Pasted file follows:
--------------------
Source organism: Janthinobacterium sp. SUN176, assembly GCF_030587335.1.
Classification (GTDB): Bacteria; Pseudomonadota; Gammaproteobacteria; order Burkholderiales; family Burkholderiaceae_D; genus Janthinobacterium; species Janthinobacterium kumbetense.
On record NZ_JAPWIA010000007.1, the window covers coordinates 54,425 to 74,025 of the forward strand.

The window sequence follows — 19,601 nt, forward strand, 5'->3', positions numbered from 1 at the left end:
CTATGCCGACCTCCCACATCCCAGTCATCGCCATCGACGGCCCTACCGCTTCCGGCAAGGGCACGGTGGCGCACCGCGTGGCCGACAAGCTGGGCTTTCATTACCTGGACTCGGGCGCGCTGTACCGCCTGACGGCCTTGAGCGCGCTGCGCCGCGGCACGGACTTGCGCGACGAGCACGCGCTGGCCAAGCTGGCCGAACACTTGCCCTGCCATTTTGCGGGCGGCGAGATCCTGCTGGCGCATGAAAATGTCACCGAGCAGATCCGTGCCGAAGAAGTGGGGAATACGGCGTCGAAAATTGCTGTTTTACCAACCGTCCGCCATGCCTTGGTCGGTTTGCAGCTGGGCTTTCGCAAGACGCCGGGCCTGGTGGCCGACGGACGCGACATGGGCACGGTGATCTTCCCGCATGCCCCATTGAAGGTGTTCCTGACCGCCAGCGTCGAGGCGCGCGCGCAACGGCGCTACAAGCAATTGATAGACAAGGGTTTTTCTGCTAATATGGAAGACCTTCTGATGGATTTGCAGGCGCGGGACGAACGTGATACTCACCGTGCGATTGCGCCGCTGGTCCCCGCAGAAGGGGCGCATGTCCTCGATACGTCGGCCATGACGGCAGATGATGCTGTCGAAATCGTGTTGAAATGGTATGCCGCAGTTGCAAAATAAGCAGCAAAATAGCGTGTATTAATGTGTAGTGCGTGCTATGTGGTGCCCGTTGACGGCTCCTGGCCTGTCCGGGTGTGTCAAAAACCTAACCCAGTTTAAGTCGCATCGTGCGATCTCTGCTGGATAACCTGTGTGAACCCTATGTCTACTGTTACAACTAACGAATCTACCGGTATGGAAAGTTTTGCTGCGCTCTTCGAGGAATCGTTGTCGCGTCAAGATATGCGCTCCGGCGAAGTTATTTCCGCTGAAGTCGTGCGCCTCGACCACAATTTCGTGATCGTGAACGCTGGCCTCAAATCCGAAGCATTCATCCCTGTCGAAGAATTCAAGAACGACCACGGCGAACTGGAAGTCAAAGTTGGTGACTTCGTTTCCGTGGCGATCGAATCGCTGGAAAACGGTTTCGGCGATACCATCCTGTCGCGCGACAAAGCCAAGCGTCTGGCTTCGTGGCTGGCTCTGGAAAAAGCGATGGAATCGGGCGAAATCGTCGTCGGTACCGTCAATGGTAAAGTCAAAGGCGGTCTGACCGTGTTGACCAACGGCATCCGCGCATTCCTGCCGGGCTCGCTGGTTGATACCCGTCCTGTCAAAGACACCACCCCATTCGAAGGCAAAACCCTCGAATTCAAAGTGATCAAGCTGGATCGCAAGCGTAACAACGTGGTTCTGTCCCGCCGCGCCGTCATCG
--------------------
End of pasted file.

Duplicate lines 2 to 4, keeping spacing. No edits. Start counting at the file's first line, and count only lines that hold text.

Classification (GTDB): Bacteria; Pseudomonadota; Gammaproteobacteria; order Burkholderiales; family Burkholderiaceae_D; genus Janthinobacterium; species Janthinobacterium kumbetense.
On record NZ_JAPWIA010000007.1, the window covers coordinates 54,425 to 74,025 of the forward strand.

The window sequence follows — 19,601 nt, forward strand, 5'->3', positions numbered from 1 at the left end: